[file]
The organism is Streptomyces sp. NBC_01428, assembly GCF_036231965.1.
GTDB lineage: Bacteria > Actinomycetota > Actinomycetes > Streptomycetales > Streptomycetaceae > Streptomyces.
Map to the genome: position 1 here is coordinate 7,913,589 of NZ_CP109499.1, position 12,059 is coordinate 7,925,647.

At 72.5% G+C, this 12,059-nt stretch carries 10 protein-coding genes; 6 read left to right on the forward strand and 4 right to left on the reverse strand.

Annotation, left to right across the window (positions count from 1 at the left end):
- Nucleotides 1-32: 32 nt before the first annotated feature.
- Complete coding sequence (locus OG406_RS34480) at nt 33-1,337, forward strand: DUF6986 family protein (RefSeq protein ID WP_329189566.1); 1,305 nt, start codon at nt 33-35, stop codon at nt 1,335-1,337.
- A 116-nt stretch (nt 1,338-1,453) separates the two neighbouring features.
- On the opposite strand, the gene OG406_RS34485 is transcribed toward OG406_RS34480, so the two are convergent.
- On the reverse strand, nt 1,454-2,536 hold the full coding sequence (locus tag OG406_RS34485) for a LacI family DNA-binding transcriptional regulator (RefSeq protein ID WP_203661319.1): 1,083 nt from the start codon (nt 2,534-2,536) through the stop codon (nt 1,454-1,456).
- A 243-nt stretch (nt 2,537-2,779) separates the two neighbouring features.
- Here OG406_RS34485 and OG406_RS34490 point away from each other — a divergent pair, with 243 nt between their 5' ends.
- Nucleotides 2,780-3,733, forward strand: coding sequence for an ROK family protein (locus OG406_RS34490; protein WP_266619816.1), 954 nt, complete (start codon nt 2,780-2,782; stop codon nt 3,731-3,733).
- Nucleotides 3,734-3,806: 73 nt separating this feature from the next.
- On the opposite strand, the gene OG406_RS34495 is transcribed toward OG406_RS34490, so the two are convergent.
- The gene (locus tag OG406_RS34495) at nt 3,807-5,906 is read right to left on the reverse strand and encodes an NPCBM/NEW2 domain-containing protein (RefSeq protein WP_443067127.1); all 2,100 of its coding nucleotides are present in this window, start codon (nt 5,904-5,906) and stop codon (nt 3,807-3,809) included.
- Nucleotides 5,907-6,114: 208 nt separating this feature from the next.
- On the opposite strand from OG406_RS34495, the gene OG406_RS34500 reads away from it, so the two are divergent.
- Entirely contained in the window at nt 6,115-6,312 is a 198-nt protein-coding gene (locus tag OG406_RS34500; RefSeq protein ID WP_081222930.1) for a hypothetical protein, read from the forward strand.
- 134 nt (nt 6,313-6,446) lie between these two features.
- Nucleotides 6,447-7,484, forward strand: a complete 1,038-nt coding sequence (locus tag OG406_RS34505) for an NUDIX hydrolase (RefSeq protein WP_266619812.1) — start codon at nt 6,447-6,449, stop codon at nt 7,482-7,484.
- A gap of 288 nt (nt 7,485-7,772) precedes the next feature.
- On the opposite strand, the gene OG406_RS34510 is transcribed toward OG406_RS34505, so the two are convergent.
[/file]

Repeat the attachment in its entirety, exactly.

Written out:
The organism is Streptomyces sp. NBC_01428, assembly GCF_036231965.1.
GTDB lineage: Bacteria > Actinomycetota > Actinomycetes > Streptomycetales > Streptomycetaceae > Streptomyces.
Map to the genome: position 1 here is coordinate 7,913,589 of NZ_CP109499.1, position 12,059 is coordinate 7,925,647.

At 72.5% G+C, this 12,059-nt stretch carries 10 protein-coding genes; 6 read left to right on the forward strand and 4 right to left on the reverse strand.

Annotation, left to right across the window (positions count from 1 at the left end):
- Nucleotides 1-32: 32 nt before the first annotated feature.
- Complete coding sequence (locus OG406_RS34480) at nt 33-1,337, forward strand: DUF6986 family protein (RefSeq protein ID WP_329189566.1); 1,305 nt, start codon at nt 33-35, stop codon at nt 1,335-1,337.
- A 116-nt stretch (nt 1,338-1,453) separates the two neighbouring features.
- On the opposite strand, the gene OG406_RS34485 is transcribed toward OG406_RS34480, so the two are convergent.
- On the reverse strand, nt 1,454-2,536 hold the full coding sequence (locus tag OG406_RS34485) for a LacI family DNA-binding transcriptional regulator (RefSeq protein ID WP_203661319.1): 1,083 nt from the start codon (nt 2,534-2,536) through the stop codon (nt 1,454-1,456).
- A 243-nt stretch (nt 2,537-2,779) separates the two neighbouring features.
- Here OG406_RS34485 and OG406_RS34490 point away from each other — a divergent pair, with 243 nt between their 5' ends.
- Nucleotides 2,780-3,733, forward strand: coding sequence for an ROK family protein (locus OG406_RS34490; protein WP_266619816.1), 954 nt, complete (start codon nt 2,780-2,782; stop codon nt 3,731-3,733).
- Nucleotides 3,734-3,806: 73 nt separating this feature from the next.
- On the opposite strand, the gene OG406_RS34495 is transcribed toward OG406_RS34490, so the two are convergent.
- The gene (locus tag OG406_RS34495) at nt 3,807-5,906 is read right to left on the reverse strand and encodes an NPCBM/NEW2 domain-containing protein (RefSeq protein WP_443067127.1); all 2,100 of its coding nucleotides are present in this window, start codon (nt 5,904-5,906) and stop codon (nt 3,807-3,809) included.
- Nucleotides 5,907-6,114: 208 nt separating this feature from the next.
- On the opposite strand from OG406_RS34495, the gene OG406_RS34500 reads away from it, so the two are divergent.
- Entirely contained in the window at nt 6,115-6,312 is a 198-nt protein-coding gene (locus tag OG406_RS34500; RefSeq protein ID WP_081222930.1) for a hypothetical protein, read from the forward strand.
- 134 nt (nt 6,313-6,446) lie between these two features.
- Nucleotides 6,447-7,484, forward strand: a complete 1,038-nt coding sequence (locus tag OG406_RS34505) for an NUDIX hydrolase (RefSeq protein WP_266619812.1) — start codon at nt 6,447-6,449, stop codon at nt 7,482-7,484.
- A gap of 288 nt (nt 7,485-7,772) precedes the next feature.
- On the opposite strand, the gene OG406_RS34510 is transcribed toward OG406_RS34505, so the two are convergent.